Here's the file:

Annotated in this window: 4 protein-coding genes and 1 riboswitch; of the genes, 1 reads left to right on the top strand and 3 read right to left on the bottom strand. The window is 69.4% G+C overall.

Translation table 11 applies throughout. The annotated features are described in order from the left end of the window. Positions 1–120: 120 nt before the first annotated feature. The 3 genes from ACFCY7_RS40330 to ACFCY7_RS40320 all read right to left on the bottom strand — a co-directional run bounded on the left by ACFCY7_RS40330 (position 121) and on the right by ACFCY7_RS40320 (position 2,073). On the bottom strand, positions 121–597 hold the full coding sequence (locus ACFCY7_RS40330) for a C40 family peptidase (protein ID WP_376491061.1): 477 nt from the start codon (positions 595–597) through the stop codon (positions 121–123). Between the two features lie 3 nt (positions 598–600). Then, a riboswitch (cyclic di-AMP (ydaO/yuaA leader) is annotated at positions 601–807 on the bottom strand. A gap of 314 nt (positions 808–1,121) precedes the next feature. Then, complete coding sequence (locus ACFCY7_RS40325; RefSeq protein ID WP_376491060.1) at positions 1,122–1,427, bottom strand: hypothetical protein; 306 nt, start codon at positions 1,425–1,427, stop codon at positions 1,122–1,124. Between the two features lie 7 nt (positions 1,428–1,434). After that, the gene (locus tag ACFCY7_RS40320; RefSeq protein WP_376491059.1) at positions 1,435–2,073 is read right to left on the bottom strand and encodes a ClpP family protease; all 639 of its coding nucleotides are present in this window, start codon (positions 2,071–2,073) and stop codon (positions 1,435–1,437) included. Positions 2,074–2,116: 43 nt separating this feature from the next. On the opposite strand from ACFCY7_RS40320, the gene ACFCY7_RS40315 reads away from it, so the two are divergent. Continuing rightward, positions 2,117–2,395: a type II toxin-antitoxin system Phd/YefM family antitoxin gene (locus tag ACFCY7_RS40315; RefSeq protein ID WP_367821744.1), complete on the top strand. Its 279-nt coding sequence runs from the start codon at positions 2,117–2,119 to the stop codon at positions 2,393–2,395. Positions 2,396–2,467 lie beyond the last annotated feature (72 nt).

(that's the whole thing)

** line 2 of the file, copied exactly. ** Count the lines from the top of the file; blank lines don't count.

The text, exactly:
Translation table 11 applies throughout. The annotated features are described in order from the left end of the window. Positions 1–120: 120 nt before the first annotated feature. The 3 genes from ACFCY7_RS40330 to ACFCY7_RS40320 all read right to left on the bottom strand — a co-directional run bounded on the left by ACFCY7_RS40330 (position 121) and on the right by ACFCY7_RS40320 (position 2,073). On the bottom strand, positions 121–597 hold the full coding sequence (locus ACFCY7_RS40330) for a C40 family peptidase (protein ID WP_376491061.1): 477 nt from the start codon (positions 595–597) through the stop codon (positions 121–123). Between the two features lie 3 nt (positions 598–600). Then, a riboswitch (cyclic di-AMP (ydaO/yuaA leader) is annotated at positions 601–807 on the bottom strand. A gap of 314 nt (positions 808–1,121) precedes the next feature. Then, complete coding sequence (locus ACFCY7_RS40325; RefSeq protein ID WP_376491060.1) at positions 1,122–1,427, bottom strand: hypothetical protein; 306 nt, start codon at positions 1,425–1,427, stop codon at positions 1,122–1,124. Between the two features lie 7 nt (positions 1,428–1,434). After that, the gene (locus tag ACFCY7_RS40320; RefSeq protein WP_376491059.1) at positions 1,435–2,073 is read right to left on the bottom strand and encodes a ClpP family protease; all 639 of its coding nucleotides are present in this window, start codon (positions 2,071–2,073) and stop codon (positions 1,435–1,437) included. Positions 2,074–2,116: 43 nt separating this feature from the next. On the opposite strand from ACFCY7_RS40320, the gene ACFCY7_RS40315 reads away from it, so the two are divergent. Continuing rightward, positions 2,117–2,395: a type II toxin-antitoxin system Phd/YefM family antitoxin gene (locus tag ACFCY7_RS40315; RefSeq protein ID WP_367821744.1), complete on the top strand. Its 279-nt coding sequence runs from the start codon at positions 2,117–2,119 to the stop codon at positions 2,393–2,395. Positions 2,396–2,467 lie beyond the last annotated feature (72 nt).